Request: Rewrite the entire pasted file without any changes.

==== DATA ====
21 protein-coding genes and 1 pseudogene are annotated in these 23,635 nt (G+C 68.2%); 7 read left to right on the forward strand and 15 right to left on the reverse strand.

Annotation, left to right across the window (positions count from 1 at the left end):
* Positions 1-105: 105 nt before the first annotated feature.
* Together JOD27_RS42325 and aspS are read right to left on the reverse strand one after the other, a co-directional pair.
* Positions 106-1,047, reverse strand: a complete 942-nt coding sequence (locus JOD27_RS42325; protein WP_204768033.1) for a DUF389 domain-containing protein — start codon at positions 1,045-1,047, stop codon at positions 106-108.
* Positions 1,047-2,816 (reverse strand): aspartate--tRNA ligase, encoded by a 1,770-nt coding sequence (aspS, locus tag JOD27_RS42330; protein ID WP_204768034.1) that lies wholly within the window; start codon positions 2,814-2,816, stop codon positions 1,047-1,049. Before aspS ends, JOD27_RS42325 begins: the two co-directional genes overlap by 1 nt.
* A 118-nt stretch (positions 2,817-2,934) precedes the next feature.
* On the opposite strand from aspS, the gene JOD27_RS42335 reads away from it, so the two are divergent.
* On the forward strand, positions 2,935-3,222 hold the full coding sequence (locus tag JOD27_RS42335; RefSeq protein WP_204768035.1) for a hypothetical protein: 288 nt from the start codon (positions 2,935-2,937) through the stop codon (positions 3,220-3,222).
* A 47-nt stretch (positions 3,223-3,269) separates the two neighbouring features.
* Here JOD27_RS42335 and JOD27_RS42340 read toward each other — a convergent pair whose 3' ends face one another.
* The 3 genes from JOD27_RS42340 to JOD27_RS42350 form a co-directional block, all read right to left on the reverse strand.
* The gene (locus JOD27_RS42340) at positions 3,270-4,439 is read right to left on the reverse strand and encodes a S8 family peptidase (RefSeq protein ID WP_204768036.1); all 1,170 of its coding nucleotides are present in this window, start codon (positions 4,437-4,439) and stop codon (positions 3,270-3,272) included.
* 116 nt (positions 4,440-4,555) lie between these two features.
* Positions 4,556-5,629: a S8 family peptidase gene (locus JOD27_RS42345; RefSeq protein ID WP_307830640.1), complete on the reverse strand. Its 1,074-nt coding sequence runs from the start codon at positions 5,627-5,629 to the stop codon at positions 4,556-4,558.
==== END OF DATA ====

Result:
21 protein-coding genes and 1 pseudogene are annotated in these 23,635 nt (G+C 68.2%); 7 read left to right on the forward strand and 15 right to left on the reverse strand.

Annotation, left to right across the window (positions count from 1 at the left end):
* Positions 1-105: 105 nt before the first annotated feature.
* Together JOD27_RS42325 and aspS are read right to left on the reverse strand one after the other, a co-directional pair.
* Positions 106-1,047, reverse strand: a complete 942-nt coding sequence (locus JOD27_RS42325; protein WP_204768033.1) for a DUF389 domain-containing protein — start codon at positions 1,045-1,047, stop codon at positions 106-108.
* Positions 1,047-2,816 (reverse strand): aspartate--tRNA ligase, encoded by a 1,770-nt coding sequence (aspS, locus tag JOD27_RS42330; protein ID WP_204768034.1) that lies wholly within the window; start codon positions 2,814-2,816, stop codon positions 1,047-1,049. Before aspS ends, JOD27_RS42325 begins: the two co-directional genes overlap by 1 nt.
* A 118-nt stretch (positions 2,817-2,934) precedes the next feature.
* On the opposite strand from aspS, the gene JOD27_RS42335 reads away from it, so the two are divergent.
* On the forward strand, positions 2,935-3,222 hold the full coding sequence (locus tag JOD27_RS42335; RefSeq protein WP_204768035.1) for a hypothetical protein: 288 nt from the start codon (positions 2,935-2,937) through the stop codon (positions 3,220-3,222).
* A 47-nt stretch (positions 3,223-3,269) separates the two neighbouring features.
* Here JOD27_RS42335 and JOD27_RS42340 read toward each other — a convergent pair whose 3' ends face one another.
* The 3 genes from JOD27_RS42340 to JOD27_RS42350 form a co-directional block, all read right to left on the reverse strand.
* The gene (locus JOD27_RS42340) at positions 3,270-4,439 is read right to left on the reverse strand and encodes a S8 family peptidase (RefSeq protein ID WP_204768036.1); all 1,170 of its coding nucleotides are present in this window, start codon (positions 4,437-4,439) and stop codon (positions 3,270-3,272) included.
* 116 nt (positions 4,440-4,555) lie between these two features.
* Positions 4,556-5,629: a S8 family peptidase gene (locus JOD27_RS42345; RefSeq protein ID WP_307830640.1), complete on the reverse strand. Its 1,074-nt coding sequence runs from the start codon at positions 5,627-5,629 to the stop codon at positions 4,556-4,558.